Blood tests. Various blood samples may be taken to gather general health information on the patient and check for other possible causes of the symptoms.

Symptoms of Cervical Cancer

Most cervical cancers do not present symptoms until the cancers are far advanced. Therefore, regular pap smears are recommended as part of your women’s health routine in order to detect potentially cancerous abnormalities before they progress. Symptoms that may be signs of advanced cervical cancer include:

  • Pain in pelvic area
  • Watery vaginal discharge
  • Vaginal discharge with unpleasant odor
  • Irregular vaginal bleeding
  • Pain during sex or urination


The prognosis for cervical cancer largely depends on the stage at which it is found. According to the American Cancer Society, 5 year survival rates for cervical cancer stages are as follows:

  • 0 – 93%
  • IA – 93%
  • IB – 80%
  • IIA – 63%
  • IIB – 58%
  • IIIA – 35%
  • IIIB – 32%
  • IVA – 16%
  • IVB – 15%

Living With Cervical Cancer

Receiving a diagnosis of cervical cancer can be a challenging experience. The following tips can help you live well with cervical cancer:

  • Ask questions about your condition and prognosis.
  • Continue with regular visits to the gynecologist. Even if treatment has been successful, you should continue to visit you gynecologist for regular pap smears and check-ups. This will help determine whether or not the cancer has come back or if there are other abnormalities that should be treated.
  • Eat well and exercise regularly. A balanced diet and regular exercise are essential for maintaining a strong immune system and body during treatment and recovery.
  • Consider all of your options. Choosing a treatment plan can be a challenging decision to make. Consider all of your options, including alternative and complimentary therapies, and take into consideration your doctor’s recommendations.
  • Join a support group. Sharing stories and experiences with others can help you process the emotions that accompany treatment and recovery. 


The American Cancer Society recommends the following screening procedures for cervical cancers:

  • A pap test, or pap smear, which takes a sample of cervical cells and tests for abnormalities, every 3 years for women ages 21-29 and every 5 years for women ages 30-65.
  • An HPV test, which tests for human papilloma virus, the main cause of cervical cancer.  Tests should be conducted when abnormalities are detected on a pap test or every 5 years for women ages 30-65.

Who should and who should not be screened? Some women should not be screened, per the American Cancer Societywomen over age 65 should not be screened, and women who have had their uterus or cervix removed should not be screened.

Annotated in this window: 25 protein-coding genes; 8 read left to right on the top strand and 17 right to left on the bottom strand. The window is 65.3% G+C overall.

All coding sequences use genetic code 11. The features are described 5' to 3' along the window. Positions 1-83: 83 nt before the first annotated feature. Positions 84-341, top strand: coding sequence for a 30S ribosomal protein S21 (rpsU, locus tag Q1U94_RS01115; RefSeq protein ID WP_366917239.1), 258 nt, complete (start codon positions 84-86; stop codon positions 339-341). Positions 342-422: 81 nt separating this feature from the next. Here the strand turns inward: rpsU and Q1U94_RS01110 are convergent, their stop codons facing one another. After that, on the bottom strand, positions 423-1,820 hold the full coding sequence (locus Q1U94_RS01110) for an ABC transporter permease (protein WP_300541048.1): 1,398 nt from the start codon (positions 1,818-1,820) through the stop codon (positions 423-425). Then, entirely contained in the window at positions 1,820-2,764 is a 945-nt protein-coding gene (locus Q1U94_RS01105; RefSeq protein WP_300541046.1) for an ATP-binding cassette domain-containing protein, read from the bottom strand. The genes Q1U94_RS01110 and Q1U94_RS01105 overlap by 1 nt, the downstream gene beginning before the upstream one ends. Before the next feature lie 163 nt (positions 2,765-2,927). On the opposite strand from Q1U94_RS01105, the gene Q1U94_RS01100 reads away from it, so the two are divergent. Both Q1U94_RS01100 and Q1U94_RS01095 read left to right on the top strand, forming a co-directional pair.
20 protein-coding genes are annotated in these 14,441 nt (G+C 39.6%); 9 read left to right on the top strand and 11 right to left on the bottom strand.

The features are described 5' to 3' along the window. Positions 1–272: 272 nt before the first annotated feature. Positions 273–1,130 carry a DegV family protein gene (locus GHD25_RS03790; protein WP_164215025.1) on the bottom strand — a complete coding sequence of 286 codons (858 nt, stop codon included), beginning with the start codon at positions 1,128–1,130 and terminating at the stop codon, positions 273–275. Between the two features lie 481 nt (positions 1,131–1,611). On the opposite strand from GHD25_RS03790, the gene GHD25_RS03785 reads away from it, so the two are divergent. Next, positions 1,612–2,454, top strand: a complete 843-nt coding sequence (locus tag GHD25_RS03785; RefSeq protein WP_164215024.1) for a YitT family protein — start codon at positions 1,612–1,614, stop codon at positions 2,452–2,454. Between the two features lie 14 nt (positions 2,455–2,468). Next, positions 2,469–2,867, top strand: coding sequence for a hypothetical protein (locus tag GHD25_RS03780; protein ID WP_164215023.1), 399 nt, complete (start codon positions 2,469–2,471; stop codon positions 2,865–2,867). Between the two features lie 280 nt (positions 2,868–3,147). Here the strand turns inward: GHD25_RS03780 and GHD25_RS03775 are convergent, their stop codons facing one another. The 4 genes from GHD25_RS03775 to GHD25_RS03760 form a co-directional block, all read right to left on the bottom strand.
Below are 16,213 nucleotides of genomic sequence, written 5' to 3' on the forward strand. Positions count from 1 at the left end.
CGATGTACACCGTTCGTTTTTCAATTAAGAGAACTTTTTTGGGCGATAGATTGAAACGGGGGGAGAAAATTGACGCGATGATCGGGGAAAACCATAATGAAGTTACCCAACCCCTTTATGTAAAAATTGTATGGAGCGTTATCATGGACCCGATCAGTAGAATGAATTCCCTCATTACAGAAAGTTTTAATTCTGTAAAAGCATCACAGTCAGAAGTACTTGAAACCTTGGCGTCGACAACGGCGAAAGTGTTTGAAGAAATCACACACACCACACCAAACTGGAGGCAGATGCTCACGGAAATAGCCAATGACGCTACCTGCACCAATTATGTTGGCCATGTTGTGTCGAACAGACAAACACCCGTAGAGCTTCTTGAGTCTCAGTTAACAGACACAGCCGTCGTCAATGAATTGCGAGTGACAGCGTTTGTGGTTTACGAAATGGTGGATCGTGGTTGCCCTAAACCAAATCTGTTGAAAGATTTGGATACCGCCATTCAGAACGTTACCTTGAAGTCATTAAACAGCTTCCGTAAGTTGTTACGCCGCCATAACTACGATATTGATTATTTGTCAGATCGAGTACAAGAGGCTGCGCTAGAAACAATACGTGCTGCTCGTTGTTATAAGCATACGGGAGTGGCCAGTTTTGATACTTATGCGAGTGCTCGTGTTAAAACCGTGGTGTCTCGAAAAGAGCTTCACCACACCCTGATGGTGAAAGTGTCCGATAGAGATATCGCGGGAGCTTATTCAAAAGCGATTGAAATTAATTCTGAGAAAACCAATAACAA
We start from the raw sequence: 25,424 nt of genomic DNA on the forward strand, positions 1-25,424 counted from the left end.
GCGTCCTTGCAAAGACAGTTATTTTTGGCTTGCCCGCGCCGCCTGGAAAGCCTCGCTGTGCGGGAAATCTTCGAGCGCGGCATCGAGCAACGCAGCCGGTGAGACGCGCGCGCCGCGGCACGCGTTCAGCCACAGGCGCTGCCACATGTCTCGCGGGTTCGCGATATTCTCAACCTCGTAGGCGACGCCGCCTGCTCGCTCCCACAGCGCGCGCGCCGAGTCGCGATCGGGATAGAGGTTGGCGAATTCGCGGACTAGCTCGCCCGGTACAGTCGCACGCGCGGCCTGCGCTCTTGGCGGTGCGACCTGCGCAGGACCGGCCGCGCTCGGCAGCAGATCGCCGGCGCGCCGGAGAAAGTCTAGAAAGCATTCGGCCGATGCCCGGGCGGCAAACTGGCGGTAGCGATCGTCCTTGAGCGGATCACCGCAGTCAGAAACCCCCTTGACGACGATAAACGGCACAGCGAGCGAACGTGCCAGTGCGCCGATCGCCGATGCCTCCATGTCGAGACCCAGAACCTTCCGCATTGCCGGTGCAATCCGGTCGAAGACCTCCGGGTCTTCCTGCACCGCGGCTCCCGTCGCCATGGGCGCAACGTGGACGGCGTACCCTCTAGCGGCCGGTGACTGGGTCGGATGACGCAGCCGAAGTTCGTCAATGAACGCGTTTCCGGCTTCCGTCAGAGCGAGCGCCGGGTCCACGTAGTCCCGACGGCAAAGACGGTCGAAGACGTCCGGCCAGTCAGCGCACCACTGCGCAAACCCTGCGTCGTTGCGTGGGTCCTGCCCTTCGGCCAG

And women who are at a high risk of cervical cancer should be screened more often. 


Though there is no definite way of preventing cervical cancer, the following steps can be taken to lower the risk of developing the disease:

Schedule regular visits with your gynecologist for check-ups and pap tests. Pap tests should be conducted at least once every three years for women ages 21-29 and at least once every five years for women ages 30-65.

Get an HPV Vaccine. Currently, two vaccines are available for HPVGardasil and Cervarix. Both vaccines are recommended before adolescence and before sexual activity. Although aimed at prevention, these vaccines are also useful for patients with an existing HPV infections, as it may prevent further infection from other types of HPVGardasil, also known as Gardasil or Silgard, is a vaccine effective against 4 types of HPV (types 6 and 11, which are responsible for more than 90% of genital warts, and  types 16 and 18, which account for approximately 70% of cervical cancers). As other types of HPV besides those targeted by Gardasil, it is still recommended for females to obtain regular Pap smears. Currently, Gardasil is recommended for both males and females ages 9-26 years. Side effects are rare and generally include soreness at injection site, muscle fatigue, and malaise. The vaccine is administered over three separate injections over 6 months and provides up to 8 years of efficacy. Cervarix is also an HPV vaccine, which targets types 16 and 18 only. Currently, it is recommended only for females ages 10-25 years. Common side effects are pain, redness, and swelling at the injection site. Similar to GardasilCervarix also provides up to 8 years of protection against the specific types of HPV.

Use condoms during sex. HPV, the main cause of cervical cancer, is mainly spread through sexual contact.

Don’t smoke. Smokers are about twice as likely to develop cervical cancer as nonsmokers. 

Medication And Treatment

Each patient’s treatment plan depends on a combination of factors including overall health, age, cancer stage, and cancer type. A treatment plan can include any combination of the following:

Surgery. Surgical removal of part or all of the cancerous tissue is the most common form of treatment for cervical cancers. Possible surgical procedures include:

  • Cryosurgery. This less invasive form of treatment uses an instrument that freezes abnormal tissue, causing it to die.
  • Laser surgery. This procedure uses a laser to remove the abnormal tissue.
  • Total hysterectomy, in which the entire uterus and cervix are removed.
  • Radial hysterectomy,in which the uterus, cervix, part of the vagina, and many ligaments and tissues around these organs are removed. This procedure is for more advanced cases of cervical cancer and may include the removal of the ovaries, fallopian tubes, or lymph nodes.
  • Pelvic exenteration. This includes the surgical removal of the lower colon, rectum, and bladder as well as the vagina, cervix, uterus, ovaries, and lymph nodes.